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Hydrology and Earth System Sciences An interactive open-access journal of the European Geosciences Union
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Discussion papers
https://doi.org/10.5194/hess-2018-407
© Author(s) 2018. This work is distributed under
the Creative Commons Attribution 4.0 License.
https://doi.org/10.5194/hess-2018-407
© Author(s) 2018. This work is distributed under
the Creative Commons Attribution 4.0 License.

Research article 20 Aug 2018

Research article | 20 Aug 2018

Review status
This discussion paper is a preprint. A revision of the manuscript is under review for the journal Hydrology and Earth System Sciences (HESS).

Evaluating seasonal hydrological extremes in mesoscale (pre-)Alpine basins at coarse 0.5° and fine hyperresolution

Joost Buitink, Remko Uijlenhoet, and Adriaan J. Teuling Joost Buitink et al.
  • Hydrology and Quantitative Water Management Group, Wageningen University, Wageningen, The Netherlands

Abstract. In this study, we investigate the effect of model resolution on the simulated hydrological response in five mesoscale basins in the Swiss Alps using the distributed hydrological model Spatial Processes in Hydrology (SPHY). Model simulations are performed at resolutions matching regional scale (500×500m, also matching hyperresolution) and global scale modeling (40×40km, matching a 0.5×0.5° pixel). The simulated response is investigated for four seasonal extremes, selected based on temperature and precipitation anomalies. Results from the high resolution model show that the intra-basin response covers a large range of anomalies, often with contrasting anomaly signs. The intra-basin response was grouped by land cover, where different dominant runoff generating processes are driving the differences between these groups. The low resolution model failed to capture the diverse and contrasting response from the high resolution model, since both the complex topography and land cover classes were not properly represented. We show that the hydrological response simulated with a high resolution model can be a lot more extreme than a low resolution model might indicate, which has important implications for global assessments carried out at their typical 0.5×0.5° resolution.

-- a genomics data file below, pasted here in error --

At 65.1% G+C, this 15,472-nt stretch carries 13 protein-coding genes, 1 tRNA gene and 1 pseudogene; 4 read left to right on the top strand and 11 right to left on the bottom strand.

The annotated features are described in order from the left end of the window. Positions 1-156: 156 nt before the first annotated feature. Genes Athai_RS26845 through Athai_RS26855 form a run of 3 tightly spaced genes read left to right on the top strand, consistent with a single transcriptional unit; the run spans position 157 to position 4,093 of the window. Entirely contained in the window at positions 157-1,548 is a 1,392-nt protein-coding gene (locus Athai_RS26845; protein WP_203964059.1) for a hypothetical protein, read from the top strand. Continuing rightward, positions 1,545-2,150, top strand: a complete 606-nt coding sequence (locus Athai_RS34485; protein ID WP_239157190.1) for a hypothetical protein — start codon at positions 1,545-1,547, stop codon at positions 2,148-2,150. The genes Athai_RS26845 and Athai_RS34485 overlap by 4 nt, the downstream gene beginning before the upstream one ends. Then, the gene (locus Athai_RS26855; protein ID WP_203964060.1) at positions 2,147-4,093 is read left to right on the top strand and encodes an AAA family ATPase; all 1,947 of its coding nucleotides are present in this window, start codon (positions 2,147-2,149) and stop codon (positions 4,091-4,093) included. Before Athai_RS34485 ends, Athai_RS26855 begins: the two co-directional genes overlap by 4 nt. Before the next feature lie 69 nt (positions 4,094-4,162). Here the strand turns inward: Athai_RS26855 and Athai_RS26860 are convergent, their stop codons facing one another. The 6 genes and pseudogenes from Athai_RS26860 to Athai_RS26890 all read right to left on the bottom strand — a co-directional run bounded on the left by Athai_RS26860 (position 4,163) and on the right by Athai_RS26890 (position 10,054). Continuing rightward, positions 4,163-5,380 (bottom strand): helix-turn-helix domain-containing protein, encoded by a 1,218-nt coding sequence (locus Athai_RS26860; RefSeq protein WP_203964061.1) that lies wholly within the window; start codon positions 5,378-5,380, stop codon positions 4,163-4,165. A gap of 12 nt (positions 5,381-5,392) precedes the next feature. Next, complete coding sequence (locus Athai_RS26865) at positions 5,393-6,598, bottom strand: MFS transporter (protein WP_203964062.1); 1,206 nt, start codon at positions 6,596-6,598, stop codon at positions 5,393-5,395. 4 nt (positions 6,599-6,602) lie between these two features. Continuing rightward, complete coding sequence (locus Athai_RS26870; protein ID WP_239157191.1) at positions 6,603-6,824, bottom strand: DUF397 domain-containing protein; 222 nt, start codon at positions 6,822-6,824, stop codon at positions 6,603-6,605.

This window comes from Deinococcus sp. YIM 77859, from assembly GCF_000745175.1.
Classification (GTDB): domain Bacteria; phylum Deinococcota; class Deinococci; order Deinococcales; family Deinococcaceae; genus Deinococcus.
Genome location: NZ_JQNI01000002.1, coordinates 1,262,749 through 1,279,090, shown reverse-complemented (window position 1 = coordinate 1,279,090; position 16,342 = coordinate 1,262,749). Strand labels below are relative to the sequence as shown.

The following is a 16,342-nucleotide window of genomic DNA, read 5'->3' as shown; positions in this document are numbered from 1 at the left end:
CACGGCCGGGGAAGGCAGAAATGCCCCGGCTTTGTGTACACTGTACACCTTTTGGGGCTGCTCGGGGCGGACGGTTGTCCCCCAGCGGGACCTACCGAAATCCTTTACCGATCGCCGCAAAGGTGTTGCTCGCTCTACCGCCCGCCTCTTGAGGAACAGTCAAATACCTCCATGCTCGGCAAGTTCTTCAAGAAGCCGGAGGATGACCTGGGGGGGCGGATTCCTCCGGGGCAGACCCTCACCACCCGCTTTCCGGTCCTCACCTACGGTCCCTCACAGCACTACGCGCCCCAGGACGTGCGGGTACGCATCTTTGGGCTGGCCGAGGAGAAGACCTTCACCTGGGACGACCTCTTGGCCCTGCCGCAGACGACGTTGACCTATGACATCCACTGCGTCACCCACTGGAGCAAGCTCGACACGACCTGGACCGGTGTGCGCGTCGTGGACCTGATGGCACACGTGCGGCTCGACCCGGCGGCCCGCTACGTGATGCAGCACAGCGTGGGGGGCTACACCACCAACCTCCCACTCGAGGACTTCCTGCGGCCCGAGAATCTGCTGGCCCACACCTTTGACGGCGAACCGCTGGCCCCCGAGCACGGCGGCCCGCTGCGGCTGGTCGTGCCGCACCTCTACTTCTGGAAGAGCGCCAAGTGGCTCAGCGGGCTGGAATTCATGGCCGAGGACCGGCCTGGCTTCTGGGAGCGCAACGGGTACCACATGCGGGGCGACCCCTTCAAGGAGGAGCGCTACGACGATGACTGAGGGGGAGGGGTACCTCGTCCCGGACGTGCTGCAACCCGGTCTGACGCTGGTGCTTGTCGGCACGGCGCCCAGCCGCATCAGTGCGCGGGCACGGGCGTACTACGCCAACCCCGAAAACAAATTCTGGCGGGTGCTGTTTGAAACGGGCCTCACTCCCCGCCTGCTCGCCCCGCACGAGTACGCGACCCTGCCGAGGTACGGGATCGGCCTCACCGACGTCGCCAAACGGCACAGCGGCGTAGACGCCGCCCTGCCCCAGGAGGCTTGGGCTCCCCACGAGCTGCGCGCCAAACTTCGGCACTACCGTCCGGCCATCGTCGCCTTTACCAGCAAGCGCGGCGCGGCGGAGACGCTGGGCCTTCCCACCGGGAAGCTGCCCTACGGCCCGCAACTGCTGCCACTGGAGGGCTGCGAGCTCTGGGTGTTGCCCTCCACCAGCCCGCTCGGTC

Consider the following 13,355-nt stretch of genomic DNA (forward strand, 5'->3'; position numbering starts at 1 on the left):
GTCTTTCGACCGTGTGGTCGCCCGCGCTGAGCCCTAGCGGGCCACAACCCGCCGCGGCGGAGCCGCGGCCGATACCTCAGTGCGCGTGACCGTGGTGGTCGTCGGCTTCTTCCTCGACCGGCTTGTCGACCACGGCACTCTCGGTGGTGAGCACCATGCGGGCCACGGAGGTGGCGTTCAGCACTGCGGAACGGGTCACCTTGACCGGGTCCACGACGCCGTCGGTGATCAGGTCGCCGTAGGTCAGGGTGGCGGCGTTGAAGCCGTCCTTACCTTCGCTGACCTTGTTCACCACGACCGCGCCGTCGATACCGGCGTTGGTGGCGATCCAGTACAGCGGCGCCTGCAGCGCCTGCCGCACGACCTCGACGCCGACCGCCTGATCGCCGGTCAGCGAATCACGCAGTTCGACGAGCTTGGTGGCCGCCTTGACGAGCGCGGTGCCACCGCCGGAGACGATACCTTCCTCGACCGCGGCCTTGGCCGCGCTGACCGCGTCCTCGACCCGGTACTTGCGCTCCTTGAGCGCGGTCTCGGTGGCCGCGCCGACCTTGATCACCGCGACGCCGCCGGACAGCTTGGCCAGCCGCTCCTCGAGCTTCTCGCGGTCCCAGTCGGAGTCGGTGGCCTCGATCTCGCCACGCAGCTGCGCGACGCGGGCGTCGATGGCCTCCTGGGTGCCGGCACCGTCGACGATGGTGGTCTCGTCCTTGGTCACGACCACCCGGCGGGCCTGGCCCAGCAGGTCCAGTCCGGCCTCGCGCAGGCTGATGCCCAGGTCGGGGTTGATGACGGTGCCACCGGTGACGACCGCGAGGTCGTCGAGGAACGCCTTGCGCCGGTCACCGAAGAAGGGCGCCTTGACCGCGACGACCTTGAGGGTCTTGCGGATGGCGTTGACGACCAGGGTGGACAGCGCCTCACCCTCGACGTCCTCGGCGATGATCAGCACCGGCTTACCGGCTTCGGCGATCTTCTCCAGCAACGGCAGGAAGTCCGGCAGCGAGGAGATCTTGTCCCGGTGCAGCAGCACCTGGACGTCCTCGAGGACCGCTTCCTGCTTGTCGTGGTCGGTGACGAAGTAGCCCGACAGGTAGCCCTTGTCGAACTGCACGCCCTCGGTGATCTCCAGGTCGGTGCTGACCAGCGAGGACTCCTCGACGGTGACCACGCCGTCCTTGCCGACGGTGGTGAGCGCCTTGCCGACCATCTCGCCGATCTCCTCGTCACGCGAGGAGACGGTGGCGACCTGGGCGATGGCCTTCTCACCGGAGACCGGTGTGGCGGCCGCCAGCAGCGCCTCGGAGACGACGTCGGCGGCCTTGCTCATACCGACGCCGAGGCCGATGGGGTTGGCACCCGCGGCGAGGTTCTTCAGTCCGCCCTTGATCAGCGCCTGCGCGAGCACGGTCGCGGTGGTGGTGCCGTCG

Joost Buitink et al.
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Joost Buitink et al.
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Short summary
This study describes how the spatial resolution of hydrological models affects the model results. The high resolution model allowed for more spatial variability than the low resolution model. As a result, the low resolution model failed to capture most variability that was simulated with the high resolution model. This has implications for the interpretation of results carried out at coarse resolutions, as they may fail to represent the local small scale variability.
This study describes how the spatial resolution of hydrological models affects the model...
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